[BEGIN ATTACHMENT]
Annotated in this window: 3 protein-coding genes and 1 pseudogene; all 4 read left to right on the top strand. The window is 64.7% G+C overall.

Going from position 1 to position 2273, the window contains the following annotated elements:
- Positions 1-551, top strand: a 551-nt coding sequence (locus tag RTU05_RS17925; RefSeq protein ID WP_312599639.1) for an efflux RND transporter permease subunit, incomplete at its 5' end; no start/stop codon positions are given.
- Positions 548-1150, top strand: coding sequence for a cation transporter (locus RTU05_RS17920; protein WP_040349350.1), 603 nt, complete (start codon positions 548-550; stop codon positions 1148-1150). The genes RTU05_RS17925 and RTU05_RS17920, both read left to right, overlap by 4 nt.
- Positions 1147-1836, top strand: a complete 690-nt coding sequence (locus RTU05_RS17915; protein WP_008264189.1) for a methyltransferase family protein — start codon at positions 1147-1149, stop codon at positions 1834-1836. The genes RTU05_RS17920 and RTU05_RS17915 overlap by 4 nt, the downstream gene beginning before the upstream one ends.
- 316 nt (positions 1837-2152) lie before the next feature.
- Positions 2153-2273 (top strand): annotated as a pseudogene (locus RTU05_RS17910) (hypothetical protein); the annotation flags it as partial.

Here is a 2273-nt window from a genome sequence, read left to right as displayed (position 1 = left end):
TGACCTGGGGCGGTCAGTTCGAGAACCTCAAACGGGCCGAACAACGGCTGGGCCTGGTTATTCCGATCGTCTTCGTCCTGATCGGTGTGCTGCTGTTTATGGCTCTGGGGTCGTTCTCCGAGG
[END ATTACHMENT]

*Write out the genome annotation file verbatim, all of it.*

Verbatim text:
Annotated in this window: 3 protein-coding genes and 1 pseudogene; all 4 read left to right on the top strand. The window is 64.7% G+C overall.

Going from position 1 to position 2273, the window contains the following annotated elements:
- Positions 1-551, top strand: a 551-nt coding sequence (locus tag RTU05_RS17925; RefSeq protein ID WP_312599639.1) for an efflux RND transporter permease subunit, incomplete at its 5' end; no start/stop codon positions are given.
- Positions 548-1150, top strand: coding sequence for a cation transporter (locus RTU05_RS17920; protein WP_040349350.1), 603 nt, complete (start codon positions 548-550; stop codon positions 1148-1150). The genes RTU05_RS17925 and RTU05_RS17920, both read left to right, overlap by 4 nt.
- Positions 1147-1836, top strand: a complete 690-nt coding sequence (locus RTU05_RS17915; protein WP_008264189.1) for a methyltransferase family protein — start codon at positions 1147-1149, stop codon at positions 1834-1836. The genes RTU05_RS17920 and RTU05_RS17915 overlap by 4 nt, the downstream gene beginning before the upstream one ends.
- 316 nt (positions 1837-2152) lie before the next feature.
- Positions 2153-2273 (top strand): annotated as a pseudogene (locus RTU05_RS17910) (hypothetical protein); the annotation flags it as partial.

Here is a 2273-nt window from a genome sequence, read left to right as displayed (position 1 = left end):
TGACCTGGGGCGGTCAGTTCGAGAACCTCAAACGGGCCGAACAACGGCTGGGCCTGGTTATTCCGATCGTCTTCGTCCTGATCGGTGTGCTGCTGTTTATGGCTCTGGGGTCGTTCTCCGAGG